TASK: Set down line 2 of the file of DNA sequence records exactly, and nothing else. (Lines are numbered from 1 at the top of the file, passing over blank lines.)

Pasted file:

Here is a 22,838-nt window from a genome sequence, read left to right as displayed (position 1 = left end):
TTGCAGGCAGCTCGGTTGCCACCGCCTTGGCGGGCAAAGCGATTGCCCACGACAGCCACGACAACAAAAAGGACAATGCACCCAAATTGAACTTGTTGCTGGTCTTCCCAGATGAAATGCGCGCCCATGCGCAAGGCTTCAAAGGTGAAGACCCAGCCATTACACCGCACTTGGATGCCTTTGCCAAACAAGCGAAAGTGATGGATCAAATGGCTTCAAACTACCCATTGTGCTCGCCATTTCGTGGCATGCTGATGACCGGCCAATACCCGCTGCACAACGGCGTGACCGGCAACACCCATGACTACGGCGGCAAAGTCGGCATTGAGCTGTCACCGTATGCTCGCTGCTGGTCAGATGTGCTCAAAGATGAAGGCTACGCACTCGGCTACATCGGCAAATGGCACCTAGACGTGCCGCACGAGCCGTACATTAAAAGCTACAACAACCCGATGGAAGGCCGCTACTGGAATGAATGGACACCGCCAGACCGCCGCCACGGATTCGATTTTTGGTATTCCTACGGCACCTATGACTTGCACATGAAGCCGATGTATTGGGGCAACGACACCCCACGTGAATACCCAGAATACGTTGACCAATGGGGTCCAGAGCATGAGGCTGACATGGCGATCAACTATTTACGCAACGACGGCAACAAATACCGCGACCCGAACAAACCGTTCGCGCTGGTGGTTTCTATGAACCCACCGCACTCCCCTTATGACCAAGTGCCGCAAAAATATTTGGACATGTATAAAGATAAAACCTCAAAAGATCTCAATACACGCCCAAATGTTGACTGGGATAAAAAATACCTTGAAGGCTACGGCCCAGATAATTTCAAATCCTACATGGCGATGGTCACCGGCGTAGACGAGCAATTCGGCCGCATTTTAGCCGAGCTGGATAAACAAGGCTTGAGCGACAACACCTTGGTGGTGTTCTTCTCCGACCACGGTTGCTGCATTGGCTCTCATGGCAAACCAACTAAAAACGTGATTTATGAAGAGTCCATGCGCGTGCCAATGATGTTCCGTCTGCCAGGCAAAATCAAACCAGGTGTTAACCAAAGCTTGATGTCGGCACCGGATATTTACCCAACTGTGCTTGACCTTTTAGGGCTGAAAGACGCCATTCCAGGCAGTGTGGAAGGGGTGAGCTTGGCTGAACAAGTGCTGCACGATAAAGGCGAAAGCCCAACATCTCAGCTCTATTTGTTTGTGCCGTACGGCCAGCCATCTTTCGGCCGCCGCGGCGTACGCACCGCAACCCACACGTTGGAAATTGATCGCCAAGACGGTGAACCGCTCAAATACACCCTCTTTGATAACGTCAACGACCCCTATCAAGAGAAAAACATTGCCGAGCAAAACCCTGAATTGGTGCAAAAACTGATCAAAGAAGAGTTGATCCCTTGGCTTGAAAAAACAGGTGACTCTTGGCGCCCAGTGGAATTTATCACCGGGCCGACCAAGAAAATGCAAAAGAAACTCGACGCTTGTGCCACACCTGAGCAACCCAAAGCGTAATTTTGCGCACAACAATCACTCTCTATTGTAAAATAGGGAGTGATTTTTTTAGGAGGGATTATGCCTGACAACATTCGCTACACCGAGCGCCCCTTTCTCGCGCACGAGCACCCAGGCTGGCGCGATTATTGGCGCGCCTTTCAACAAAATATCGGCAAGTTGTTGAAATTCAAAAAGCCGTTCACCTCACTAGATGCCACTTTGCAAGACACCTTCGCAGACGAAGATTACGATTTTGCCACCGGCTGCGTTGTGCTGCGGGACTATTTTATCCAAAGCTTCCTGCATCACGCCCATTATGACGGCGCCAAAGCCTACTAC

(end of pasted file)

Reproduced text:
TTGCAGGCAGCTCGGTTGCCACCGCCTTGGCGGGCAAAGCGATTGCCCACGACAGCCACGACAACAAAAAGGACAATGCACCCAAATTGAACTTGTTGCTGGTCTTCCCAGATGAAATGCGCGCCCATGCGCAAGGCTTCAAAGGTGAAGACCCAGCCATTACACCGCACTTGGATGCCTTTGCCAAACAAGCGAAAGTGATGGATCAAATGGCTTCAAACTACCCATTGTGCTCGCCATTTCGTGGCATGCTGATGACCGGCCAATACCCGCTGCACAACGGCGTGACCGGCAACACCCATGACTACGGCGGCAAAGTCGGCATTGAGCTGTCACCGTATGCTCGCTGCTGGTCAGATGTGCTCAAAGATGAAGGCTACGCACTCGGCTACATCGGCAAATGGCACCTAGACGTGCCGCACGAGCCGTACATTAAAAGCTACAACAACCCGATGGAAGGCCGCTACTGGAATGAATGGACACCGCCAGACCGCCGCCACGGATTCGATTTTTGGTATTCCTACGGCACCTATGACTTGCACATGAAGCCGATGTATTGGGGCAACGACACCCCACGTGAATACCCAGAATACGTTGACCAATGGGGTCCAGAGCATGAGGCTGACATGGCGATCAACTATTTACGCAACGACGGCAACAAATACCGCGACCCGAACAAACCGTTCGCGCTGGTGGTTTCTATGAACCCACCGCACTCCCCTTATGACCAAGTGCCGCAAAAATATTTGGACATGTATAAAGATAAAACCTCAAAAGATCTCAATACACGCCCAAATGTTGACTGGGATAAAAAATACCTTGAAGGCTACGGCCCAGATAATTTCAAATCCTACATGGCGATGGTCACCGGCGTAGACGAGCAATTCGGCCGCATTTTAGCCGAGCTGGATAAACAAGGCTTGAGCGACAACACCTTGGTGGTGTTCTTCTCCGACCACGGTTGCTGCATTGGCTCTCATGGCAAACCAACTAAAAACGTGATTTATGAAGAGTCCATGCGCGTGCCAATGATGTTCCGTCTGCCAGGCAAAATCAAACCAGGTGTTAACCAAAGCTTGATGTCGGCACCGGATATTTACCCAACTGTGCTTGACCTTTTAGGGCTGAAAGACGCCATTCCAGGCAGTGTGGAAGGGGTGAGCTTGGCTGAACAAGTGCTGCACGATAAAGGCGAAAGCCCAACATCTCAGCTCTATTTGTTTGTGCCGTACGGCCAGCCATCTTTCGGCCGCCGCGGCGTACGCACCGCAACCCACACGTTGGAAATTGATCGCCAAGACGGTGAACCGCTCAAATACACCCTCTTTGATAACGTCAACGACCCCTATCAAGAGAAAAACATTGCCGAGCAAAACCCTGAATTGGTGCAAAAACTGATCAAAGAAGAGTTGATCCCTTGGCTTGAAAAAACAGGTGACTCTTGGCGCCCAGTGGAATTTATCACCGGGCCGACCAAGAAAATGCAAAAGAAACTCGACGCTTGTGCCACACCTGAGCAACCCAAAGCGTAATTTTGCGCACAACAATCACTCTCTATTGTAAAATAGGGAGTGATTTTTTTAGGAGGGATTATGCCTGACAACATTCGCTACACCGAGCGCCCCTTTCTCGCGCACGAGCACCCAGGCTGGCGCGATTATTGGCGCGCCTTTCAACAAAATATCGGCAAGTTGTTGAAATTCAAAAAGCCGTTCACCTCACTAGATGCCACTTTGCAAGACACCTTCGCAGACGAAGATTACGATTTTGCCACCGGCTGCGTTGTGCTGCGGGACTATTTTATCCAAAGCTTCCTGCATCACGCCCATTATGACGGCGCCAAAGCCTACTAC